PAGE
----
A punk singer and fake European Cup: how Klopp got Liverpool back on track

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<span>Photograph: Peter Powell/EPA</span>
Photograph: Peter Powell/EPA

There were tears, there was a fake trophy presentation with Steven Gerrard’s vase and a famous German singer lay in the rain outside Jürgen Klopp’s home after Liverpool last encountered Real Madrid in a Champions League final. It goes without saying that the Liverpool manager wants a different ending in Paris. But as a starting point for the recovery of a team that could win a second Champions League in four seasons on Saturday, there is a strong, sozzled case to be made for those moments in Formby on the morning of 27 May 2018.

Liverpool would prefer to forget the 3-1 defeat in Kyiv the night before – Sergio Ramos, Mohamed Salah, Salt Bae, Lorius Karius and Gareth Bale is a sufficient recap – and the morning after might have gone the same way for Klopp but for a video of him partying with the lead singer of Die Toten Hosen going viral.

Related: Liverpool v Real Madrid: a spectacular final to light up a dark time in European history | Philipp Lahm

“We saw the European Cup, Madrid had all the luck, we swear we’ll keep on being cool, we’ll bring it back to Liverpool,” sang the Liverpool manager in his kitchen alongside Andreas Frege, aka Campino. No masterpiece, certainly, but as a means of showing the world that Liverpool were ready to move on, it was inspired. The final line proved prophetic when Klopp got his hands on the trophy in Madrid, beating Tottenham in the final 12 months later.

“It started as one of the worst nights in my life,” Klopp recalls. His recollections of a hazy night are worth reading in full. “The flight back was obviously horrendous. The feeling was down. The families were in another plane, and the worst moment was still to come – facing family and friends.

“When we arrived at Melwood [Liverpool’s then training ground] on our bus, all the wives, girlfriends, friends, everybody was crying. Unbelievable. We were not crying. I cry quite frequently in similar situations but not that day as I was OK, kind of. It was a football game, there were strange circumstances, but everybody was crying. My agent was crying! I was going: ‘What’s going on?’

Jürgen Klopp and the Liverpool players applaud their fans after their defeat in Kyiv
Jürgen Klopp and the Liverpool players applaud their fans after their defeat in Kyiv. Photograph: Tom Jenkins/The Guardian

“It was now morning and then we went to the house and let a few people in. It’s the former house of Stevie G, so a little bit of the furniture was still in there. There was a big vase in the guest toilet and Peter Krawietz [assistant manager] goes in the toilet and comes out holding the vase shouting: ‘Yes! It looks like the Champions League trophy!’ Everybody took it and had pictures taken with it. ‘Ah, so that’s how it feels.’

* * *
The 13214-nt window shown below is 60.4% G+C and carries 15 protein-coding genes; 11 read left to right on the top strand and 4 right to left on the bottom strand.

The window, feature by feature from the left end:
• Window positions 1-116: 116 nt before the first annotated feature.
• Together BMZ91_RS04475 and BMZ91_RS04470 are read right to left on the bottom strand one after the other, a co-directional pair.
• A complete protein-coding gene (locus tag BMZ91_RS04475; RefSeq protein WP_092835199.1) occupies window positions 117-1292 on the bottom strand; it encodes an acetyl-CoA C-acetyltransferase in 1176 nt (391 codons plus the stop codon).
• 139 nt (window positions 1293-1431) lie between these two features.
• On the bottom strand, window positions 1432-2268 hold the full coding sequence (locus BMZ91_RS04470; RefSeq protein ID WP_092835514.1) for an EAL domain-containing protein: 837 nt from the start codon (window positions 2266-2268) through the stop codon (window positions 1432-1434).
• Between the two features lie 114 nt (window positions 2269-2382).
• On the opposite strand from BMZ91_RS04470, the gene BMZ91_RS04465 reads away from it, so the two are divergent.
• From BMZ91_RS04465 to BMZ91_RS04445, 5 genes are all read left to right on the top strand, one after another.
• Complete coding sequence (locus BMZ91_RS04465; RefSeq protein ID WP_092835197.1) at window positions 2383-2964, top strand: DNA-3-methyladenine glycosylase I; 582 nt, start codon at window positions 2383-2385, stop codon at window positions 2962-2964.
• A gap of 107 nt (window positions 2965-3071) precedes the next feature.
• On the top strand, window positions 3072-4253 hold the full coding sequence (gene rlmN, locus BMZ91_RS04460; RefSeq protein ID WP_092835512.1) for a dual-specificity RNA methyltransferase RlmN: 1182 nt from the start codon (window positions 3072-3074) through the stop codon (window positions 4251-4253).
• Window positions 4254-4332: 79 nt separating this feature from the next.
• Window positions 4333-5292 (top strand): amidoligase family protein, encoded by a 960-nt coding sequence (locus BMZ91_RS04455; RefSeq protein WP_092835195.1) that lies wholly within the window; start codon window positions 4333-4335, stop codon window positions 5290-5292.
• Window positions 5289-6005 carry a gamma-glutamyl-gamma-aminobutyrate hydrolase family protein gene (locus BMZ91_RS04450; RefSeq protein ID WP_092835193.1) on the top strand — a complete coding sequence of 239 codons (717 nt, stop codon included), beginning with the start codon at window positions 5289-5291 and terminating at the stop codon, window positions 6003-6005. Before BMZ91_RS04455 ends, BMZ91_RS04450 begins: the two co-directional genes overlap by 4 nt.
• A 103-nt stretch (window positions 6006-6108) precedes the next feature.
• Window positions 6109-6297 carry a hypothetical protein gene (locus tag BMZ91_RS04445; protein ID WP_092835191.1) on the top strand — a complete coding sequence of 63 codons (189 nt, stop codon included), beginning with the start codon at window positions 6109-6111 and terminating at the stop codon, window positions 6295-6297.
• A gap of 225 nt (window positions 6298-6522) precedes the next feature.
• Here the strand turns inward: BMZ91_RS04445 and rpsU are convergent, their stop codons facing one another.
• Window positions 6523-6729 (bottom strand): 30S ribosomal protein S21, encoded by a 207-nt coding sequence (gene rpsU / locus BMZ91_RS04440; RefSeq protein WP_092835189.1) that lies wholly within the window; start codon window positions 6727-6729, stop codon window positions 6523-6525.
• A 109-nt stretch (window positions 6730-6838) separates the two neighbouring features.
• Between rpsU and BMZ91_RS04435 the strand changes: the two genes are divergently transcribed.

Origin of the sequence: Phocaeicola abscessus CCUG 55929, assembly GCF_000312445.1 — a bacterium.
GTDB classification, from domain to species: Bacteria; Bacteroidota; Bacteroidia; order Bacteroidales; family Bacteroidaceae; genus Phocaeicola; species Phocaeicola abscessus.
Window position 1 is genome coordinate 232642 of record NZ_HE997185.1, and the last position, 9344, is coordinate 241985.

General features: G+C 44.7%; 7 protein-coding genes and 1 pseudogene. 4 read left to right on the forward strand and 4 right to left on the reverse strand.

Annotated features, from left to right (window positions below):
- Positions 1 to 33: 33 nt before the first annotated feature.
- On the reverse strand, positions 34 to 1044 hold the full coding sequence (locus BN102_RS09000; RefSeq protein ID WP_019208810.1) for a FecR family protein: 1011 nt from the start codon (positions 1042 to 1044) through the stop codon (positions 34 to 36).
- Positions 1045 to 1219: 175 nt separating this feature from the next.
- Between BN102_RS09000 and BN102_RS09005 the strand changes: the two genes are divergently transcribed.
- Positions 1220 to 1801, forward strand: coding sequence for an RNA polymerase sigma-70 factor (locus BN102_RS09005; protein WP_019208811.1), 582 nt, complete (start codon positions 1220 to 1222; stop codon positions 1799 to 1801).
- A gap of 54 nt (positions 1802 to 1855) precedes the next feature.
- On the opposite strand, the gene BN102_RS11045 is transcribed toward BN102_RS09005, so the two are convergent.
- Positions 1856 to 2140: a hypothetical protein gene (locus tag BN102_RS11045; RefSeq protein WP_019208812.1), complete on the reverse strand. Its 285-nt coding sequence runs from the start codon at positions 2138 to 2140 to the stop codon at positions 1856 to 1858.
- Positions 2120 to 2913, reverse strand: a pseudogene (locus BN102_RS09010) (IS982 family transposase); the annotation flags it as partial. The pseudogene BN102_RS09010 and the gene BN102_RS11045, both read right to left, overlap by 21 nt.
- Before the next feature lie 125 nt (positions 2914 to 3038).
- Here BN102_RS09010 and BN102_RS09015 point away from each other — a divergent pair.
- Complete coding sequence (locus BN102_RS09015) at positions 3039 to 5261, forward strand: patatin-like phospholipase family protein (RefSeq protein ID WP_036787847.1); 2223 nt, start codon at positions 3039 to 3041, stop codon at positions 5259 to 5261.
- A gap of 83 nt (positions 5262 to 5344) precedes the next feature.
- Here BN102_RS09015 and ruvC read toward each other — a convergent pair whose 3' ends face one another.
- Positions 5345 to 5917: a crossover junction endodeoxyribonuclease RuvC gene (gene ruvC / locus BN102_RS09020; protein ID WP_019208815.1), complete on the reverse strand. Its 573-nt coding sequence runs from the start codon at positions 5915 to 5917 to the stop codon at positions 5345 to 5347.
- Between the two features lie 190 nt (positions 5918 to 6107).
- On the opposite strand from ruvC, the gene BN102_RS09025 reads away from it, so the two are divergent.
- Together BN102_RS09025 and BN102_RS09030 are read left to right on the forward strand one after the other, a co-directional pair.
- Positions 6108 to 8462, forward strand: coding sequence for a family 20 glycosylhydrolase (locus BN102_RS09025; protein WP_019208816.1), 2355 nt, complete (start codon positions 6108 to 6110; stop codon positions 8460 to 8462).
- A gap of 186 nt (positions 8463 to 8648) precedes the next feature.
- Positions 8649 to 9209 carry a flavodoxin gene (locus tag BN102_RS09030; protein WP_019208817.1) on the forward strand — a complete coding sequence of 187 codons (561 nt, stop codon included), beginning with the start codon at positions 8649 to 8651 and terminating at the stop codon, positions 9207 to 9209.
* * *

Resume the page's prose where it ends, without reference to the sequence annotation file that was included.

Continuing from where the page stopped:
“One of the guests is probably the most famous singer in Germany, Campino, a good friend and massive LFC supporter, like crazy massive his whole life. Then the song starts. We were all drunk, it was a bit rainy, we sang it and recorded it on a smartphone. Then somebody said: ‘We have to put that out, the world needs that as well.’ It’s not a good moment when you are slightly drunk to make a decision like that. Campino called his agency at home and said: ‘Put it out on Twitter.’

Jürgen Klopp holds the 2019 Champions League trophy after Liverpool beaten Tottenham in the final
Jürgen Klopp holds the 2019 Champions League trophy after Liverpool beaten Tottenham in the final. Photograph: Toby Melville/Reuters

“They said: ‘Wait, wait, wait, let’s speak to Jürgen; does he really want that?’ Campino was lying outside in his socks, in the rain, on the grass … ‘Jürgen, Jürgen! Do you really want to do it?’ ‘Yes of course.’ So bam, it was out. Then it all started, but it was fine. It pictured the mood we were in. We were already over it. The new season had started already and it started with that.”

The party finished “sometime in the afternoon”, according to Klopp, who left Merseyside the following day for a well-earned holiday and to prepare for a season that would end with Liverpool’s sixth European triumph. “It’s really better to suffer together, much better in fact, than sitting alone with your thoughts. That’s not cool,” he says. “We had, not the best time of our lives, but an OK time. The next day was holiday and that was fine as well.”

Related: Ibrahima Konaté: ‘The final in Paris, my home. I couldn’t have dreamed it’

Rebounding from setbacks has been a theme of Klopp’s Liverpool reign. Having been deflated on the final day of the Premier League season last Sunday, when missing out on the title by a point to Manchester City, they must respond again at Stade de France to add the Champions League to their FA and Carabao Cup successes. In Kyiv in 2018, Klopp felt his team would be stronger for the pain of their loss to Real Madrid.

“I remember a little glimpse of light while standing in the queue at the airport where we had to go through a security check,” he said. “It felt so bad that maybe I just wanted to think there was a light somewhere, I don’t know. But I had this thought that: ‘Yes, we can come back next year.’ I only remembered it a year later. I didn’t think about it all throughout the whole Champions League campaign [in 2019] but when we qualified for the final I remembered that moment in the airport.

“If I would have known that next year’s final was in Madrid I would have thought: ‘We definitely have to come back.’ I can’t explain it. It wasn’t a clear idea that from here we will go from rock bottom and start again like a phoenix. It was just this one moment. I really think our Champions League story so far is a pretty special one. And it’s to be continued.”

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